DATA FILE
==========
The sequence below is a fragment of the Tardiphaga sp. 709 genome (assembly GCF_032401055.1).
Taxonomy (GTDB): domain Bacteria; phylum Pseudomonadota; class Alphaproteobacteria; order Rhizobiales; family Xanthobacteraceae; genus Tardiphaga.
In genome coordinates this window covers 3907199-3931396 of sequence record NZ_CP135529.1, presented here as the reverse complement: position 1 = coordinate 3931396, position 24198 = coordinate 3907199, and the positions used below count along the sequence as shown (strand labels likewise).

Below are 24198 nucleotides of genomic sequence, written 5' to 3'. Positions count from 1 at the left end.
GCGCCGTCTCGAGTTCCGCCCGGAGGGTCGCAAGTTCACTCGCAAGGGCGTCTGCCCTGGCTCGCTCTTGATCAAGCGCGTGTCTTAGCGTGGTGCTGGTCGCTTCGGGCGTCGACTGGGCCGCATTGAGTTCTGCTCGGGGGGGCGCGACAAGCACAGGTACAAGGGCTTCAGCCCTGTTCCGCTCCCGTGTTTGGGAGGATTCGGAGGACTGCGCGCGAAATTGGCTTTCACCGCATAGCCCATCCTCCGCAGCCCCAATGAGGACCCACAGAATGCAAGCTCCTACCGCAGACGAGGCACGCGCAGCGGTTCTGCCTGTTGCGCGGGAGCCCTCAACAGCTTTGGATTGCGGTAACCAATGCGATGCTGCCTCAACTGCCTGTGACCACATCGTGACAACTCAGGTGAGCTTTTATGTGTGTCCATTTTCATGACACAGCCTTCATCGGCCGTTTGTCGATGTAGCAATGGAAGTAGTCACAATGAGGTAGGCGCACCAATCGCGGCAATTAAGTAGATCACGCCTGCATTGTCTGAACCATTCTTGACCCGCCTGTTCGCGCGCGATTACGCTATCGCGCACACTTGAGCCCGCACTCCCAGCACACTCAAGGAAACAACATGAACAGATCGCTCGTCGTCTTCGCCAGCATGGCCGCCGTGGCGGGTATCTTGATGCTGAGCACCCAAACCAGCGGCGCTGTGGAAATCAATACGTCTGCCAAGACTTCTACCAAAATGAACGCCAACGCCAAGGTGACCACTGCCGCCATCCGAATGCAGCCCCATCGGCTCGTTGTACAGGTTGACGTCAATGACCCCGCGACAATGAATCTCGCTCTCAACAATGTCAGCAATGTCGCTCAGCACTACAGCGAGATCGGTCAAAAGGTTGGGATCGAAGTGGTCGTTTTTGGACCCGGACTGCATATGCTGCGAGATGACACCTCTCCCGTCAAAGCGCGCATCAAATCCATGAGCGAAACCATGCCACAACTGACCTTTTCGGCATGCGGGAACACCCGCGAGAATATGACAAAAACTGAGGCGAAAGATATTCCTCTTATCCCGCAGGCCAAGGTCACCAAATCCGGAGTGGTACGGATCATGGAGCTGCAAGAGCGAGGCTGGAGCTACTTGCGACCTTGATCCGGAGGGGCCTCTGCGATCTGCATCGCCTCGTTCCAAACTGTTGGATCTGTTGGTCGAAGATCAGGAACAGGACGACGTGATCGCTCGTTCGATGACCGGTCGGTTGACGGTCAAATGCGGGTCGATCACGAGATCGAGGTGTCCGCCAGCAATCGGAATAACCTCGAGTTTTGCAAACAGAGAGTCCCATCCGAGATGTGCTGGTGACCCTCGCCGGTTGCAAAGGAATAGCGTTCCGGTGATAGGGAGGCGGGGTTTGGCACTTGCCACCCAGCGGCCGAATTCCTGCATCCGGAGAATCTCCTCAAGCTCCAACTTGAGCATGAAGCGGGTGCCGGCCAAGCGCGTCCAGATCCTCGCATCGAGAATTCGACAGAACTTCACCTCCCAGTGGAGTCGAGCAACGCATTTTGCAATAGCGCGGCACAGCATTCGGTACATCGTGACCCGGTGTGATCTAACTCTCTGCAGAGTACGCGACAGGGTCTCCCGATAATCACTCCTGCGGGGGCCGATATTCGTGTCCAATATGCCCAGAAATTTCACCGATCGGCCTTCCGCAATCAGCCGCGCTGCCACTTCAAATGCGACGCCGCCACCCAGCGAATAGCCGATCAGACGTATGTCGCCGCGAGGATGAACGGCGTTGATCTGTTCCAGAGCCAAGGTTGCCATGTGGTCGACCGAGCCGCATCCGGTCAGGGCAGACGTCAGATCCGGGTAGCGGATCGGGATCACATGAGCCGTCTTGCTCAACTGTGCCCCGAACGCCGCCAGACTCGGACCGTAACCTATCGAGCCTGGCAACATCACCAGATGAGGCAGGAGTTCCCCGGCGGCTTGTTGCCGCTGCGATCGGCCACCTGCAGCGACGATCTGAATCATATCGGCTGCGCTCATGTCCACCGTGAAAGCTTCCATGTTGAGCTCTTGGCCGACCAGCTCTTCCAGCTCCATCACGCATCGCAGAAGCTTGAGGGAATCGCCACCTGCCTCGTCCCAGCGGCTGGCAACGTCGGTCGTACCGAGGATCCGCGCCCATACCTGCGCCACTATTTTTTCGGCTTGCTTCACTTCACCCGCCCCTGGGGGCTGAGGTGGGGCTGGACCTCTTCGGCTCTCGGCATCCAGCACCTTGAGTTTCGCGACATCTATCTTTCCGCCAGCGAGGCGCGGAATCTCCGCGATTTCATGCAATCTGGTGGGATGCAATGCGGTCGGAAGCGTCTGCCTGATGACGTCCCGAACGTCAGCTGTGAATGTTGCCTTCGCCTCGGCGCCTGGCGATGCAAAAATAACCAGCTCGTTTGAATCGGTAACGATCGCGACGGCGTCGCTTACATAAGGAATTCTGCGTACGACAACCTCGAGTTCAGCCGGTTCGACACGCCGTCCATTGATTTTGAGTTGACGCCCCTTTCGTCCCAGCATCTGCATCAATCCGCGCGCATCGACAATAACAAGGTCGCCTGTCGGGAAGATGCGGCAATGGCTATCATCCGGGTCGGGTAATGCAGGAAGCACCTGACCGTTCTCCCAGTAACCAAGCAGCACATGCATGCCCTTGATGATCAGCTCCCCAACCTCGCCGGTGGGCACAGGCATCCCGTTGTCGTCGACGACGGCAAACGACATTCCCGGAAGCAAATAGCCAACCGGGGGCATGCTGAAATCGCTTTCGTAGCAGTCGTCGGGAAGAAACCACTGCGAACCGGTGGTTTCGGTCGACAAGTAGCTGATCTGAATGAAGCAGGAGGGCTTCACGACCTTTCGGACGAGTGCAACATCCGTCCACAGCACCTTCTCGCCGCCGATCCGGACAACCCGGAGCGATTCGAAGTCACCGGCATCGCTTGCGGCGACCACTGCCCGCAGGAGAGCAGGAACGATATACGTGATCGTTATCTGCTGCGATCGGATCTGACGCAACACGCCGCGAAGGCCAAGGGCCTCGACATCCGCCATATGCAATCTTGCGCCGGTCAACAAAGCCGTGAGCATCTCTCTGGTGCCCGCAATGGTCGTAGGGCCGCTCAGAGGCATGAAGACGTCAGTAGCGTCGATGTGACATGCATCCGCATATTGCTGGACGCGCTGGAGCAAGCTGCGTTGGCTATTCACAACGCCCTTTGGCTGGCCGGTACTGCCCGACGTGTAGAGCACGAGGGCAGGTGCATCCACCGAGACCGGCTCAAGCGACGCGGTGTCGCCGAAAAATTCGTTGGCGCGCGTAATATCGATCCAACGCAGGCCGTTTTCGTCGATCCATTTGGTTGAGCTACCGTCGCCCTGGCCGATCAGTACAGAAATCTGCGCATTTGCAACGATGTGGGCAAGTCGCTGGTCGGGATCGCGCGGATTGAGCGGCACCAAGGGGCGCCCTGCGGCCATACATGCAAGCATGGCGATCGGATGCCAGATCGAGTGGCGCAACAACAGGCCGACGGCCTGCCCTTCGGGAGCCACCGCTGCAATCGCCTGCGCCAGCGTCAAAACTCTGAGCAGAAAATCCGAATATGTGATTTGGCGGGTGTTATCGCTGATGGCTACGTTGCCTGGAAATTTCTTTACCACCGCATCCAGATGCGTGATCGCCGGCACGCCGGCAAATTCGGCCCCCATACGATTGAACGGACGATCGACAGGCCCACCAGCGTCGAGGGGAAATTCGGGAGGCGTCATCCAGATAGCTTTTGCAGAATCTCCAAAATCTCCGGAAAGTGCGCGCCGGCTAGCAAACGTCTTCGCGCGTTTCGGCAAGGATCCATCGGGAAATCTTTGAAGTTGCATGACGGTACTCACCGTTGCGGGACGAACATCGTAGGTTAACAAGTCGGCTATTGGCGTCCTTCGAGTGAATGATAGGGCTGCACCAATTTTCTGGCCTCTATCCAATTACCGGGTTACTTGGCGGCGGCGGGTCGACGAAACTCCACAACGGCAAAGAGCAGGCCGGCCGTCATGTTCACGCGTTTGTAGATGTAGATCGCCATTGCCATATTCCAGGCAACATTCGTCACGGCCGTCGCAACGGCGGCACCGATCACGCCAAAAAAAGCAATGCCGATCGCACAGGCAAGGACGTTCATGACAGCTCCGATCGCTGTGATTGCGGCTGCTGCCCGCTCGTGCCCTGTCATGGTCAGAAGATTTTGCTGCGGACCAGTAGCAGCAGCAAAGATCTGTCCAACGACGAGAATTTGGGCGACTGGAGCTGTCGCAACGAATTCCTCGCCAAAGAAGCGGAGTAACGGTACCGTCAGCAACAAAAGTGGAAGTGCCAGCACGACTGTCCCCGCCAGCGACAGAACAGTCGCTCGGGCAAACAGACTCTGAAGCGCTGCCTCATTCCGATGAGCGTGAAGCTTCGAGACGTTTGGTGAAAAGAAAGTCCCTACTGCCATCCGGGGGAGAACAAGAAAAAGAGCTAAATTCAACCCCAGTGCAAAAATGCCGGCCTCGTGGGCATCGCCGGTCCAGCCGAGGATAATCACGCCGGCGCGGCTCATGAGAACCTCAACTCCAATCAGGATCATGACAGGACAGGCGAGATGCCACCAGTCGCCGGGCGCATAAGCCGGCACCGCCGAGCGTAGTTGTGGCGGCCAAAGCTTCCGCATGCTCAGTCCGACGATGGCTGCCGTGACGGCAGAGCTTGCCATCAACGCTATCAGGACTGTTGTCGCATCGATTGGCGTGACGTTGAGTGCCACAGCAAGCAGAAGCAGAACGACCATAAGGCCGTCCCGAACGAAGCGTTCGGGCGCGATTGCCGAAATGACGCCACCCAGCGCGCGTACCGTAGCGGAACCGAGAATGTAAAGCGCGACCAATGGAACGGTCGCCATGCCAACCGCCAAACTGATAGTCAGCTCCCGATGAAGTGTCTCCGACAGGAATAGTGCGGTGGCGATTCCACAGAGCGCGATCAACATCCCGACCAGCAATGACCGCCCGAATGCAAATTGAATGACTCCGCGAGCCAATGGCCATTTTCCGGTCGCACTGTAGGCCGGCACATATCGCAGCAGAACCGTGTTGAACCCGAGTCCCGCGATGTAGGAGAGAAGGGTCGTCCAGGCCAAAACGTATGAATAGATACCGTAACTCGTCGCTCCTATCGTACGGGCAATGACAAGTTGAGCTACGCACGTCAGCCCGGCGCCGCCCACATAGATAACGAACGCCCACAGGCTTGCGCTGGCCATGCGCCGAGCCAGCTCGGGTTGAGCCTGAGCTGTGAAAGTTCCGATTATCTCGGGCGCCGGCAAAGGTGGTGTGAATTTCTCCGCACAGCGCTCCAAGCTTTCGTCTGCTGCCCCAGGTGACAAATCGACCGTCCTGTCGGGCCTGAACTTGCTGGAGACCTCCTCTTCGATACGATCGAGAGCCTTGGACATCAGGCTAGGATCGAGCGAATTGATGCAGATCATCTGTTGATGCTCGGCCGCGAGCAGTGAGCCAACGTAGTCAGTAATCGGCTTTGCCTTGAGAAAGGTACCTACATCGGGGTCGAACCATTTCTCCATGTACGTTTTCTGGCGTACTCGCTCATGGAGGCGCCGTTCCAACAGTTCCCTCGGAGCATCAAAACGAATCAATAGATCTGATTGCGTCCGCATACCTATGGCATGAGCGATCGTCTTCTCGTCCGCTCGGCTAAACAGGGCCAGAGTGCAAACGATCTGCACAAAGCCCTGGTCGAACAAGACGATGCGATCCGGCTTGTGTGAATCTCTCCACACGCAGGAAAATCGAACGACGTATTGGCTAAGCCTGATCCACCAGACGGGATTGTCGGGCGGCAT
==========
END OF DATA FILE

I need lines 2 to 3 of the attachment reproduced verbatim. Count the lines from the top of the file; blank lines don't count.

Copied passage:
Taxonomy (GTDB): domain Bacteria; phylum Pseudomonadota; class Alphaproteobacteria; order Rhizobiales; family Xanthobacteraceae; genus Tardiphaga.
In genome coordinates this window covers 3907199-3931396 of sequence record NZ_CP135529.1, presented here as the reverse complement: position 1 = coordinate 3931396, position 24198 = coordinate 3907199, and the positions used below count along the sequence as shown (strand labels likewise).